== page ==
Status Update: 17%
Why didn't anyone warn me that Dean Koontz likes to use the character of Odd Thomas as a mouthpiece for his own personal ideologies and worldviews? Last night I was minding my own business when...
"When I attended PMHS, the sports teams were called the Braves. Each cheerleader wore a headband with a feather. Subsequently, this was deemed an insult to local Indian tribes, though none of the Indians ever complained. School administrators engineered the replacement of Braves with Gila Monsters.[....] In football, basketball, baseball, track, and swimming, the Monsters haven't equaled the winning record of the Braves. Most people blame it on the coaches."
Then, after describing a man who receives a manslaughter charge instead of a second degree murder charge by pretending to be remorseful while in court:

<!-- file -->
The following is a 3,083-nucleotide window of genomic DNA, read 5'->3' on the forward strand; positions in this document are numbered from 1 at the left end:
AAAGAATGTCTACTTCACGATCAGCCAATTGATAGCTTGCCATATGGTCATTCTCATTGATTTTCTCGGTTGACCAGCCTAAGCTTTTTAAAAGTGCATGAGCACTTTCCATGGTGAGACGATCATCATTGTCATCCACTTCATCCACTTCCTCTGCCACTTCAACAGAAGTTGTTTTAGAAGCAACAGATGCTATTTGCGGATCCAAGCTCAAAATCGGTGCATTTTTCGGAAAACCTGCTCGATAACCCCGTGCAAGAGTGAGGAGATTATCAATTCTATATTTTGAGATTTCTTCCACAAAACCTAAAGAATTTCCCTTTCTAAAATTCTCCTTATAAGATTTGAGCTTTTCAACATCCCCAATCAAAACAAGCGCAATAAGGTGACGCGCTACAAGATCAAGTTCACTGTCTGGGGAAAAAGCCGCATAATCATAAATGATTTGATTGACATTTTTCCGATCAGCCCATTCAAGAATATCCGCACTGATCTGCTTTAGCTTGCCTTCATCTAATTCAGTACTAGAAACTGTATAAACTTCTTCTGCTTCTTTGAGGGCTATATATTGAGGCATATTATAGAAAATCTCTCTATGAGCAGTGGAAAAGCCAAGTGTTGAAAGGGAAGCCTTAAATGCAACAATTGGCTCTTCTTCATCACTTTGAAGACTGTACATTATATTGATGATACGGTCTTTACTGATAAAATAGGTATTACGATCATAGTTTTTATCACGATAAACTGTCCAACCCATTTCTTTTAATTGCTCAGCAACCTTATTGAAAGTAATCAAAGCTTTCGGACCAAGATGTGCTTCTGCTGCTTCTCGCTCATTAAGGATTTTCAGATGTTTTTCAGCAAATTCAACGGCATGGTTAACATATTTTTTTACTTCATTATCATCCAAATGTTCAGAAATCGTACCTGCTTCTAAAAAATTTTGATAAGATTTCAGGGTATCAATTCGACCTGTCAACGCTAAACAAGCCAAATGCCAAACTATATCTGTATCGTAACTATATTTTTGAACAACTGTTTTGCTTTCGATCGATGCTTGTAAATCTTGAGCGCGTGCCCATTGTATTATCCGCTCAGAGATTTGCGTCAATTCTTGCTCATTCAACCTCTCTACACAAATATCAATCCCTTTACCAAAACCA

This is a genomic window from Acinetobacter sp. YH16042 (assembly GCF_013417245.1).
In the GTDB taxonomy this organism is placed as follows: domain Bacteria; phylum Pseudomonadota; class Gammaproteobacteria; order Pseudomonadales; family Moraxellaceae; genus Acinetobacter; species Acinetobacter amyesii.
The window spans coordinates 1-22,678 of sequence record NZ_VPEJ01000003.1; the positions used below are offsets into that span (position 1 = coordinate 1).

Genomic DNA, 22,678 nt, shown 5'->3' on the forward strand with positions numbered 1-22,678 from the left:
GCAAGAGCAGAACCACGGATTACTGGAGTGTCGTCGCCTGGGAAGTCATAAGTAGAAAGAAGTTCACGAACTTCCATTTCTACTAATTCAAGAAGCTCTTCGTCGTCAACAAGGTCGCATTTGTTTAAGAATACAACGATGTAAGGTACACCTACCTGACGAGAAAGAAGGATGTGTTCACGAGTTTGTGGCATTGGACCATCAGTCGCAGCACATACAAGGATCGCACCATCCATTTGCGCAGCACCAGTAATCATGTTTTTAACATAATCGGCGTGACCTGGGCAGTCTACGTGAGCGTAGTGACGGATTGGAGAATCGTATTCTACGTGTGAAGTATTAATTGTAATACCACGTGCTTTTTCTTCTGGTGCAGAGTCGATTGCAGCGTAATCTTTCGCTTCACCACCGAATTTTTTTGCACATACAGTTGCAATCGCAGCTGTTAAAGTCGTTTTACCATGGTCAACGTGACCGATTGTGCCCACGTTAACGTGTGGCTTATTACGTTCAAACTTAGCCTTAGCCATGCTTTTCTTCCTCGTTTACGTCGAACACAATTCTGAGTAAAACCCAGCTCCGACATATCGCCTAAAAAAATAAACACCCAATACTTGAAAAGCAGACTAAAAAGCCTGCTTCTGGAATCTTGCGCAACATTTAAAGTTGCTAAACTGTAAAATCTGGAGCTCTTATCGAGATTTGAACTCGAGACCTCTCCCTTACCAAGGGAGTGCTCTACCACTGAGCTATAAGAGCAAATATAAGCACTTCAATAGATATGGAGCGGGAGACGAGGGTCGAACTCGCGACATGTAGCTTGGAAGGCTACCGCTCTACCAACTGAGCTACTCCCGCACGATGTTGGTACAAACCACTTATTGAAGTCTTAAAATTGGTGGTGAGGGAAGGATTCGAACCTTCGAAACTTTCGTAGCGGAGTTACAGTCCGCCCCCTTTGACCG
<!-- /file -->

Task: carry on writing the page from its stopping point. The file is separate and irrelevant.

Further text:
"If that particular jury could be reconstituted and polled, no doubt it would unanimously support the change from Braves to Gila Monsters."
Do I really need to explain to Mr. Koontz why the use of terms such as Braves, Redskins, etc. is a problem? And don't even get me started on the implications of that last little nugget at the end there.
But, I shook it off. And then...
...while mulling over a poverty stricken neighborhood in his town:
"Pico Mundo is a prosperous town. But no degree of prosperity can be sufficient to eliminate all misfortune, and sloth is impervious to opportunity."
Whaa? I just love when the complexities of poverty are boiled down to laziness.
I was so shocked and confused that I looked up the author bio and reviews just to be sure and yep, Koontz indeed likes to insert himself oddly and awkwardly into his narrative. *sigh* I just want to read a book about a guy who sees dead people. Why is that so hard?
I also stumbled upon this odd and problematic line:
"Ernie and Pooka Ying are Asian Americans, but there's nothing in the least Fu Manchu about them."
I don't remember this being an issue with Book 1 Odd Thomas.